I was bemoaning the fact the other day that the current extreme tightening of funds was essentially sucking the fun out of my current position when I was given this piece of advice – “The way to survive in our business is just to hunker down and ride it out – these dips are cyclical and all you have to do is ride out a few dips – then you can retire!” In the meantime, don’t make too many waves and you’ll be fine. What wasn’t said was “what’s fun got to do with it anyway?”

Perhaps this is sage advice, particularly given the industry I am in. However I have a few problems with it that make it difficult for me to swallow. The first is that these “dips” are occurring more frequently than before and the highs never seem as high as they were while the bottoms seem to get deeper. Thus riding them out becomes increasingly harder because you have barely recovered from the last dip when you get whacked again – if you have recovered at all.

Secondly, riding things out and not making any waves is not my style. Not that I’m a troublemaker, nor one who can’t ride out a tough period. However, if my career is going to be characterized by mediocrity and just keeping the wheels on the operation – well, I’d rather not. I come to work to make a difference in the organization. The differences don’t have to be momentous nor do they have to occur every day, but I have to be able to see the opportunity to create some positive change. If I can’t see it as a possibility, I get down. And the last thing a group of employees need is a leader who is down all the time.

Third, what does fun have to do with it? EVERYTHING! I’m sorry, but I spend far too much time at work to not enjoy what I am doing. IT management? – Love it with a passion. It’s what I do, and I want to do it well and have the opportunity to do it well. If I feel like a fighter with both hands tied behind my back and then the blindfold gets put on – what good am I anyway? Bill Parcells used to describe quarterbacks as “bus drivers” in that he didn’t need a superstar on his team, just someone that wouldn’t lose the game for him – someone dependable like a bus driver.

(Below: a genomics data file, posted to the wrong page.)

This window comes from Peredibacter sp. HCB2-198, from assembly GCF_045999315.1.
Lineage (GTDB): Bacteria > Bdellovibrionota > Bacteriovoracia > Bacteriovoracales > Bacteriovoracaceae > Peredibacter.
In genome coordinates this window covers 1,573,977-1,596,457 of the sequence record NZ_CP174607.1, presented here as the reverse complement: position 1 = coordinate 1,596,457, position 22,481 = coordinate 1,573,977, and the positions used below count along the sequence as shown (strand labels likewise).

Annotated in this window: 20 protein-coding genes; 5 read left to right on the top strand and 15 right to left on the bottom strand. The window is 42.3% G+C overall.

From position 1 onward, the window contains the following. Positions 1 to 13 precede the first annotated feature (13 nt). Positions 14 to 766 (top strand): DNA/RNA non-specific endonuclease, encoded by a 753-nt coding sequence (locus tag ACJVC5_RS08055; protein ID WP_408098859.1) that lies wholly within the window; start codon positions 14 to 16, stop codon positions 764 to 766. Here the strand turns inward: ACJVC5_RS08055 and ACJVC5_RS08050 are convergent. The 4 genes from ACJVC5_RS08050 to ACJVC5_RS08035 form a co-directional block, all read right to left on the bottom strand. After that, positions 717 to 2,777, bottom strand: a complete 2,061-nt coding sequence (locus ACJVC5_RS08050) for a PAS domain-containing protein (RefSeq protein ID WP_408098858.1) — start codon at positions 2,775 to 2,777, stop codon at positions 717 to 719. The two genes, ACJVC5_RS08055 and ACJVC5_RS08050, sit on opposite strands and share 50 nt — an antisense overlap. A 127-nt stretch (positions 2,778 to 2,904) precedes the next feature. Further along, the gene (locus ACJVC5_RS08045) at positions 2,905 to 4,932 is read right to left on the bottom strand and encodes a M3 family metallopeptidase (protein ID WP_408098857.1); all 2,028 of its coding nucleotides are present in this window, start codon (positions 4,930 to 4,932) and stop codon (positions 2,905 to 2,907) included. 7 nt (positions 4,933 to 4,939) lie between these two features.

I can be the bus driver, because I know I’m dependable, but I don’t want to be just the “bus driver” of CIOs. Although there’s nothing wrong with it–and there are “bus driver” quarterbacks who are wearing SuperBowl rings–I don’t want to be one for long. Not that I am categorizing myself as a superstar – far from it – but I have the desire to do more than just drive the bus.

Some may see this as foolishness. Perhaps it is. But I know deep in my heart that I can’t drive the bus too long without losing my mojo. Besides, if an organization wants to ask nothing more of me than to sit quietly and behave, then what kind of organization am I working for? I want the people that hire to me to want and expect the best I can give them. I do the same for my employees and to not do so would be a disservice to them. At least that’s my opinion.

What do you think? Is going to work with an expectation of a sense of purpose a pipe dream anymore? Should one just be satisfied to just have a job or should you want more? Perhaps I have it all wrong and leadership is nothing more than just telling people what to do? (And if you think I believe that – you haven’t been reading me for very long). Or perhaps I should just be satisfied to be a manager, and forget about leading? You can do that – I have seen it done – but it doesn’t leave me as an inspired employee – what about you?